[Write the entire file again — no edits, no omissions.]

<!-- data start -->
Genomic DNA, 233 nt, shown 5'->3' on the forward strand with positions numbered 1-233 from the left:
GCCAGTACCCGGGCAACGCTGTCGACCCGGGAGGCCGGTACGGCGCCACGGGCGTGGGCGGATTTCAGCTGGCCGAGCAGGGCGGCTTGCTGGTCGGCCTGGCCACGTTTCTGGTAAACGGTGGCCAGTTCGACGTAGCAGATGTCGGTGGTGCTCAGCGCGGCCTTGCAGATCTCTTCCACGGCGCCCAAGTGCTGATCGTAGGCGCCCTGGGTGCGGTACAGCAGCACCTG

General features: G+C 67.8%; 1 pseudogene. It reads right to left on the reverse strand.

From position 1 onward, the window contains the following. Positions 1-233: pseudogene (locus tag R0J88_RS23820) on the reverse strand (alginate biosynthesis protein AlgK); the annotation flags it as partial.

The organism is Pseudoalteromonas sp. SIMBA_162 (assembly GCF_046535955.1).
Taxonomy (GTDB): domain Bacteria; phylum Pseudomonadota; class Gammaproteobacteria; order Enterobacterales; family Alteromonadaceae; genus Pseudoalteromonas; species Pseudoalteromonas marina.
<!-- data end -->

Genomic DNA, 233 nt, shown 5'->3' on the forward strand with positions numbered 1-233 from the left:
GCCAGTACCCGGGCAACGCTGTCGACCCGGGAGGCCGGTACGGCGCCACGGGCGTGGGCGGATTTCAGCTGGCCGAGCAGGGCGGCTTGCTGGTCGGCCTGGCCACGTTTCTGGTAAACGGTGGCCAGTTCGACGTAGCAGATGTCGGTGGTGCTCAGCGCGGCCTTGCAGATCTCTTCCACGGCGCCCAAGTGCTGATCGTAGGCGCCCTGGGTGCGGTACAGCAGCACCTG

General features: G+C 67.8%; 1 pseudogene. It reads right to left on the reverse strand.

From position 1 onward, the window contains the following. Positions 1-233: pseudogene (locus tag R0J88_RS23820) on the reverse strand (alginate biosynthesis protein AlgK); the annotation flags it as partial.

The organism is Pseudoalteromonas sp. SIMBA_162 (assembly GCF_046535955.1).
Taxonomy (GTDB): domain Bacteria; phylum Pseudomonadota; class Gammaproteobacteria; order Enterobacterales; family Alteromonadaceae; genus Pseudoalteromonas; species Pseudoalteromonas marina.